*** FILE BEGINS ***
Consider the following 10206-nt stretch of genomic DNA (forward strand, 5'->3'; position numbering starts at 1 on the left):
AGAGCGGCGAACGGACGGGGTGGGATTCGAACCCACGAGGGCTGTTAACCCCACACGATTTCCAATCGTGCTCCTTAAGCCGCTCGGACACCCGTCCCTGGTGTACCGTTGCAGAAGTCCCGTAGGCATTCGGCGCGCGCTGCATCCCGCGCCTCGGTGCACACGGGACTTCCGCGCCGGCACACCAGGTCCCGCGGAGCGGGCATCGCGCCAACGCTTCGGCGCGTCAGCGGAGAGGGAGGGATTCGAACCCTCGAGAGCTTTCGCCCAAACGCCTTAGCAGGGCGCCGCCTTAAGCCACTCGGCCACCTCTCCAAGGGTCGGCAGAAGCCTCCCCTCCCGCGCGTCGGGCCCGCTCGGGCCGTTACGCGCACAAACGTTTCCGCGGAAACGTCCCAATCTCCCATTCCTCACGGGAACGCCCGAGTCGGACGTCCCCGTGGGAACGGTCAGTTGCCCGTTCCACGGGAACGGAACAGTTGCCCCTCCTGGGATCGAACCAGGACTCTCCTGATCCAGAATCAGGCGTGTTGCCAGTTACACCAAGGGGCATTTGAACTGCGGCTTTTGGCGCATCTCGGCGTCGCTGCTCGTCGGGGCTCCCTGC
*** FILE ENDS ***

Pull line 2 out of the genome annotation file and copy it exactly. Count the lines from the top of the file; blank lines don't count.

AGAGCGGCGAACGGACGGGGTGGGATTCGAACCCACGAGGGCTGTTAACCCCACACGATTTCCAATCGTGCTCCTTAAGCCGCTCGGACACCCGTCCCTGGTGTACCGTTGCAGAAGTCCCGTAGGCATTCGGCGCGCGCTGCATCCCGCGCCTCGGTGCACACGGGACTTCCGCGCCGGCACACCAGGTCCCGCGGAGCGGGCATCGCGCCAACGCTTCGGCGCGTCAGCGGAGAGGGAGGGATTCGAACCCTCGAGAGCTTTCGCCCAAACGCCTTAGCAGGGCGCCGCCTTAAGCCACTCGGCCACCTCTCCAAGGGTCGGCAGAAGCCTCCCCTCCCGCGCGTCGGGCCCGCTCGGGCCGTTACGCGCACAAACGTTTCCGCGGAAACGTCCCAATCTCCCATTCCTCACGGGAACGCCCGAGTCGGACGTCCCCGTGGGAACGGTCAGTTGCCCGTTCCACGGGAACGGAACAGTTGCCCCTCCTGGGATCGAACCAGGACTCTCCTGATCCAGAATCAGGCGTGTTGCCAGTTACACCAAGGGGCATTTGAACTGCGGCTTTTGGCGCATCTCGGCGTCGCTGCTCGTCGGGGCTCCCTGC